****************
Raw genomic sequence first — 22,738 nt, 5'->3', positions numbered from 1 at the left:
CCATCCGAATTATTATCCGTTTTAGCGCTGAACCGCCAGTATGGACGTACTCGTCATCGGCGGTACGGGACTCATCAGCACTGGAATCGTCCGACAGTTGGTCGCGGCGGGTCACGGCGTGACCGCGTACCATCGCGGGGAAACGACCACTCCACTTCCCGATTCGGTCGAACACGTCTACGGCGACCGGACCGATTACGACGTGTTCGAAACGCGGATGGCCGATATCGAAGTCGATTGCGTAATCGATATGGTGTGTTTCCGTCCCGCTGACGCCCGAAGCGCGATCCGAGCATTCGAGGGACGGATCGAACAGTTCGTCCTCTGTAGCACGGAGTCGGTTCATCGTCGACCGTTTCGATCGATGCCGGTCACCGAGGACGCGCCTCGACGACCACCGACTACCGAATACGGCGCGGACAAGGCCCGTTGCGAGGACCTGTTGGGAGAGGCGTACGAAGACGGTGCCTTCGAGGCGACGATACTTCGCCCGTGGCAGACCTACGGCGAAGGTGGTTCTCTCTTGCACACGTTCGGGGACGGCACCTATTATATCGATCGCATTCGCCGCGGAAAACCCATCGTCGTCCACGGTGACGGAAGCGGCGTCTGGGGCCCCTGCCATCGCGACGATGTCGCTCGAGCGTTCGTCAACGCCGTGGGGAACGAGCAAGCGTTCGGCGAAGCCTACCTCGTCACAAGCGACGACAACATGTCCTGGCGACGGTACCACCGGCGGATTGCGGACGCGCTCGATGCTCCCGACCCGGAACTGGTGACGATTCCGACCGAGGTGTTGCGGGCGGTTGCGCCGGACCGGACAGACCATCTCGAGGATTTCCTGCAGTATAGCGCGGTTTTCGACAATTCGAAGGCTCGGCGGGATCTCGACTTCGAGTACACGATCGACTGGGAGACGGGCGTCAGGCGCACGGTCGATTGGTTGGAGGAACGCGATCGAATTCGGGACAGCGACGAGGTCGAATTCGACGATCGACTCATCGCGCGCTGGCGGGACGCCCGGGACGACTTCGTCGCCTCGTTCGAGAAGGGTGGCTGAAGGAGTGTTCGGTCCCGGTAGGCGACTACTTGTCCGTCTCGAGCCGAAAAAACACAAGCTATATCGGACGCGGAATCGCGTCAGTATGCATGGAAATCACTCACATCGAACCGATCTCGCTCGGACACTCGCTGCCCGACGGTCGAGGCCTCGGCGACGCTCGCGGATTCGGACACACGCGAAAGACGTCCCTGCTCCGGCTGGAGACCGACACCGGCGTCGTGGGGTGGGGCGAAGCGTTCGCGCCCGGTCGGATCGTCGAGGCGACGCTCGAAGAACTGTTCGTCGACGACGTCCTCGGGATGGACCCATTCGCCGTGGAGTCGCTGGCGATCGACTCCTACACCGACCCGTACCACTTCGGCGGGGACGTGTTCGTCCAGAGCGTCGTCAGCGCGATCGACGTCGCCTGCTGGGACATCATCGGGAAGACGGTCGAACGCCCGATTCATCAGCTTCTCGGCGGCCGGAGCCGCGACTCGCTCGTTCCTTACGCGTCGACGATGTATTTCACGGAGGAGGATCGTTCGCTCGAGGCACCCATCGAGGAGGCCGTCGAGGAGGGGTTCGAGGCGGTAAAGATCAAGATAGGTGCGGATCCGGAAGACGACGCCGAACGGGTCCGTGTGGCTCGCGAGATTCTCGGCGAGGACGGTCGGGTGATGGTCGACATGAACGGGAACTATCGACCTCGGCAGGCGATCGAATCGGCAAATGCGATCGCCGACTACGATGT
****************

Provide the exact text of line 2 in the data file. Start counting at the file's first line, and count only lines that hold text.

CCATCCGAATTATTATCCGTTTTAGCGCTGAACCGCCAGTATGGACGTACTCGTCATCGGCGGTACGGGACTCATCAGCACTGGAATCGTCCGACAGTTGGTCGCGGCGGGTCACGGCGTGACCGCGTACCATCGCGGGGAAACGACCACTCCACTTCCCGATTCGGTCGAACACGTCTACGGCGACCGGACCGATTACGACGTGTTCGAAACGCGGATGGCCGATATCGAAGTCGATTGCGTAATCGATATGGTGTGTTTCCGTCCCGCTGACGCCCGAAGCGCGATCCGAGCATTCGAGGGACGGATCGAACAGTTCGTCCTCTGTAGCACGGAGTCGGTTCATCGTCGACCGTTTCGATCGATGCCGGTCACCGAGGACGCGCCTCGACGACCACCGACTACCGAATACGGCGCGGACAAGGCCCGTTGCGAGGACCTGTTGGGAGAGGCGTACGAAGACGGTGCCTTCGAGGCGACGATACTTCGCCCGTGGCAGACCTACGGCGAAGGTGGTTCTCTCTTGCACACGTTCGGGGACGGCACCTATTATATCGATCGCATTCGCCGCGGAAAACCCATCGTCGTCCACGGTGACGGAAGCGGCGTCTGGGGCCCCTGCCATCGCGACGATGTCGCTCGAGCGTTCGTCAACGCCGTGGGGAACGAGCAAGCGTTCGGCGAAGCCTACCTCGTCACAAGCGACGACAACATGTCCTGGCGACGGTACCACCGGCGGATTGCGGACGCGCTCGATGCTCCCGACCCGGAACTGGTGACGATTCCGACCGAGGTGTTGCGGGCGGTTGCGCCGGACCGGACAGACCATCTCGAGGATTTCCTGCAGTATAGCGCGGTTTTCGACAATTCGAAGGCTCGGCGGGATCTCGACTTCGAGTACACGATCGACTGGGAGACGGGCGTCAGGCGCACGGTCGATTGGTTGGAGGAACGCGATCGAATTCGGGACAGCGACGAGGTCGAATTCGACGATCGACTCATCGCGCGCTGGCGGGACGCCCGGGACGACTTCGTCGCCTCGTTCGAGAAGGGTGGCTGAAGGAGTGTTCGGTCCCGGTAGGCGACTACTTGTCCGTCTCGAGCCGAAAAAACACAAGCTATATCGGACGCGGAATCGCGTCAGTATGCATGGAAATCACTCACATCGAACCGATCTCGCTCGGACACTCGCTGCCCGACGGTCGAGGCCTCGGCGACGCTCGCGGATTCGGACACACGCGAAAGACGTCCCTGCTCCGGCTGGAGACCGACACCGGCGTCGTGGGGTGGGGCGAAGCGTTCGCGCCCGGTCGGATCGTCGAGGCGACGCTCGAAGAACTGTTCGTCGACGACGTCCTCGGGATGGACCCATTCGCCGTGGAGTCGCTGGCGATCGACTCCTACACCGACCCGTACCACTTCGGCGGGGACGTGTTCGTCCAGAGCGTCGTCAGCGCGATCGACGTCGCCTGCTGGGACATCATCGGGAAGACGGTCGAACGCCCGATTCATCAGCTTCTCGGCGGCCGGAGCCGCGACTCGCTCGTTCCTTACGCGTCGACGATGTATTTCACGGAGGAGGATCGTTCGCTCGAGGCACCCATCGAGGAGGCCGTCGAGGAGGGGTTCGAGGCGGTAAAGATCAAGATAGGTGCGGATCCGGAAGACGACGCCGAACGGGTCCGTGTGGCTCGCGAGATTCTCGGCGAGGACGGTCGGGTGATGGTCGACATGAACGGGAACTATCGACCTCGGCAGGCGATCGAATCGGCAAATGCGATCGCCGACTACGATGT